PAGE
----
Most of us have at least a basic idea of what would make a healthy food choice. We're aware that fast food probably isn't the best option for our overall well-being, and that brownies pack a lot more calories than, say, a carrot stick.
But, have you ever stopped to consider how your skin is affected by what you eat? I mean, other than having some vague concept that perhaps fried foods and chocolate may cause breakouts, do you even stop to think about how what you're eating will make your skin look? Well, you should, because, cliché or not, we most definitely are what we eat ⎯ especially when it comes to our skin!
Now, that doesn't mean that you have to do a crazy juice cleanse or anything drastic in order to have the healthy skin you want; it just means that having a little knowledge of how skin reacts to the various things we eat can make a big difference in the way your skin behaves.
Baked goods, candy, and soda
Simple carbohydrates like the refined sugar found in most cakes, cookies, candy, and non-diet soft drinks cause insulin levels to spike and create a wave of inflammation throughout the body. This inflammation leads to a breakdown in collagen and elastin, the fibers that give skin its elasticity and strength. Sugar also attaches itself to proteins in the body and produces a harmful byproduct called "advanced glycation end product" which results in sagging skin, breakouts and a washed out appearance. There's also research that links sugar to acne ⎯ those spikes in insulin levels can also increase sebum production.
A recent study reveals that people who eat a low-glycemic diet had fewer breakouts. Seek out foods that contain zinc, to help reduce inflammation and bacteria production. Cashews, avocados, blackberries, and raspberries all qualify. Fresh fruit is always a satisfying and healthy sweet treat, but if you have to eat sugar, try to eat dark chocolate. It also contains zinc and has antioxidants that help fight sun damage.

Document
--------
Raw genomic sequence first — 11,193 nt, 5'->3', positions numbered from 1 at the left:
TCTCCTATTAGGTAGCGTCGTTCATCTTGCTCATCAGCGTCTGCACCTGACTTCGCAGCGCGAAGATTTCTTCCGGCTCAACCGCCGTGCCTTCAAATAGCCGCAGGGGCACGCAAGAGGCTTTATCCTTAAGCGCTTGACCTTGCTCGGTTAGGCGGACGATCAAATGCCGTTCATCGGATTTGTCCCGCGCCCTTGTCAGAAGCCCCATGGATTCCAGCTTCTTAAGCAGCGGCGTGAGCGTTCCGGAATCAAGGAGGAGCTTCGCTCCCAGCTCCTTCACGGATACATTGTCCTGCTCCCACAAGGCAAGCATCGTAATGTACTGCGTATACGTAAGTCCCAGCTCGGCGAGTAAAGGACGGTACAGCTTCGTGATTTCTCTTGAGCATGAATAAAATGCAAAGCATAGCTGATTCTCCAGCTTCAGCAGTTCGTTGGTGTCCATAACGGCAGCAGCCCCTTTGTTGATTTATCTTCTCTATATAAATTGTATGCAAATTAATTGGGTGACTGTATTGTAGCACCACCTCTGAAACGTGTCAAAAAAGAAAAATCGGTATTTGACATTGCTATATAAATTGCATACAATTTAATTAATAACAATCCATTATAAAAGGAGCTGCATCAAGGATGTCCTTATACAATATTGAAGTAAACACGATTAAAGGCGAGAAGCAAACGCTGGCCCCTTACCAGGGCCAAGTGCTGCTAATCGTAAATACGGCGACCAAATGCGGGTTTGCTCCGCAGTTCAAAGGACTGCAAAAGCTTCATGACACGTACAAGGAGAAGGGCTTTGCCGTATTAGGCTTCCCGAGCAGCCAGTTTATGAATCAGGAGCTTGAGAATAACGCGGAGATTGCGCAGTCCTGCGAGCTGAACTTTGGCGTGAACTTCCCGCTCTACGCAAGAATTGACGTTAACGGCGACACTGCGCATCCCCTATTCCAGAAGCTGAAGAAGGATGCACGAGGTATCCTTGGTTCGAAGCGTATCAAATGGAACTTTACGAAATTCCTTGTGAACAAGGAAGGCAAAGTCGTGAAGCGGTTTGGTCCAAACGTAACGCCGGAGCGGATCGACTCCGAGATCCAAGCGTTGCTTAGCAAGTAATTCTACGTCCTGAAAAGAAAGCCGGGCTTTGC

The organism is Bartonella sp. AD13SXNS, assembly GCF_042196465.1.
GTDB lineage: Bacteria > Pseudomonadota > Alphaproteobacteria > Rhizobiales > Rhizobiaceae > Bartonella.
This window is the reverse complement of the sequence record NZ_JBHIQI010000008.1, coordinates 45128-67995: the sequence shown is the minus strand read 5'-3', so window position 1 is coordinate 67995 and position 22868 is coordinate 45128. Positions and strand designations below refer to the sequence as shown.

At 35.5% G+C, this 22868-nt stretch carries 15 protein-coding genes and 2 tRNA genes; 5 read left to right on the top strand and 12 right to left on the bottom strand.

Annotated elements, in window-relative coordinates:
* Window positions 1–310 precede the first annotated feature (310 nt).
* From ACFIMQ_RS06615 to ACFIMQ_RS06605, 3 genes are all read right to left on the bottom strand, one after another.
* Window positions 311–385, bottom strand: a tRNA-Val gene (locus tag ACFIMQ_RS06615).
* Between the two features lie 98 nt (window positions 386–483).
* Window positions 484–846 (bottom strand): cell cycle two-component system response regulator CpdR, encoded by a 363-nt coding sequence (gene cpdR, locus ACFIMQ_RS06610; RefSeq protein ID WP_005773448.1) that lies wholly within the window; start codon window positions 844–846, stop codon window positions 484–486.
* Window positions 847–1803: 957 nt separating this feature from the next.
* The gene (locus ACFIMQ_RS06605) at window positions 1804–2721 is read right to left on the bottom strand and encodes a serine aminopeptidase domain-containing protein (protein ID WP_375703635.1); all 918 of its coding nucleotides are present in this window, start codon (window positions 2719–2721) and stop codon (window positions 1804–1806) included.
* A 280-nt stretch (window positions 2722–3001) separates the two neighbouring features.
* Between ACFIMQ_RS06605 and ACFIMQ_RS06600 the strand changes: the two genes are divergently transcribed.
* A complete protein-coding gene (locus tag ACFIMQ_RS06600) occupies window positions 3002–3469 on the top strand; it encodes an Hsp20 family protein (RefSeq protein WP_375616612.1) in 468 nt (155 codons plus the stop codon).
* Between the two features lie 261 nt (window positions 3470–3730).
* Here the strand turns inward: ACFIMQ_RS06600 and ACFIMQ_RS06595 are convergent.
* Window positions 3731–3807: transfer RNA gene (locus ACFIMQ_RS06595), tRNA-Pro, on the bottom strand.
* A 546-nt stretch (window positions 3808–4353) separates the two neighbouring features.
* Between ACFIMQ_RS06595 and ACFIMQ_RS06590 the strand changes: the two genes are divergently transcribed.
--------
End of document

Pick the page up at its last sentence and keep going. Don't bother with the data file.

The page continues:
If a low-glycemic diet is something you're interested in trying, incorporate more whole grains, veggies, and beans while cutting way back on white pasta, rice, bread, and, of course, sugar.
Too much fatty protein (think: pigs in a blanket, cheese cubes, mini pizzas and, of course, red meat) results in dull, puffy skin and dark under eye circles. Choose lean proteins like chicken or fish (pssst salmon and sardines fight acne inflammation) and plant-based hors d'oeuvres like fresh veggie sticks (yes, you can dip 'em) and a handful of nuts as much better options for your skin.
Caffeine Caffeine amps up production of a stress hormone called cortisol. Raised cortisol levels often lead to acne breakouts. If you really want coffee, make it decaf, and, if you have a soda, opt for a clear one like Sprite, which doesn't have caffeine. If you’re a regular coffee drinker, the cortisol climb won’t be as high. Remember though, if you really want to give your skin a gift, drink water.
The salt found in chips, popcorn, and pretzels make your skin retain water, which makes you puffy and bloated. Iodized salt, especially in high doses, can also aggravate breakouts. (Hint: just because you don't sprinkle salt onto your foods doesn't mean they're not loaded with it ⎯ check labels on anything packaged and the sodium content might shock you.) Also, most processed foods ("junk" foods) contain countless chemicals and additives that generate free radicals which cause inflammation and premature aging.
Craving salt? Opt for nuts! Most contain selenium, vitamin E, copper, magnesium, manganese, potassium, calcium and iron, which are all essential for healthy skin. If you’re craving a crunch, choose raw vegetables in a variety of colours so you get essential vitamins and minerals. Carrots, for example, are rich in beta-carotene and vitamins A and C, which improve skin health. Dairy Whether it's in sweet (ice cream) or savory (sour cream, cheese) form, dairy promotes increased blood levels of androgen, which leads to excess oil production and increased potential for breakouts. You don't need to avoid dairy altogether, but moderation is certainly key. Also, reach for dairy alternatives, such as almond milk and fruit sorbets.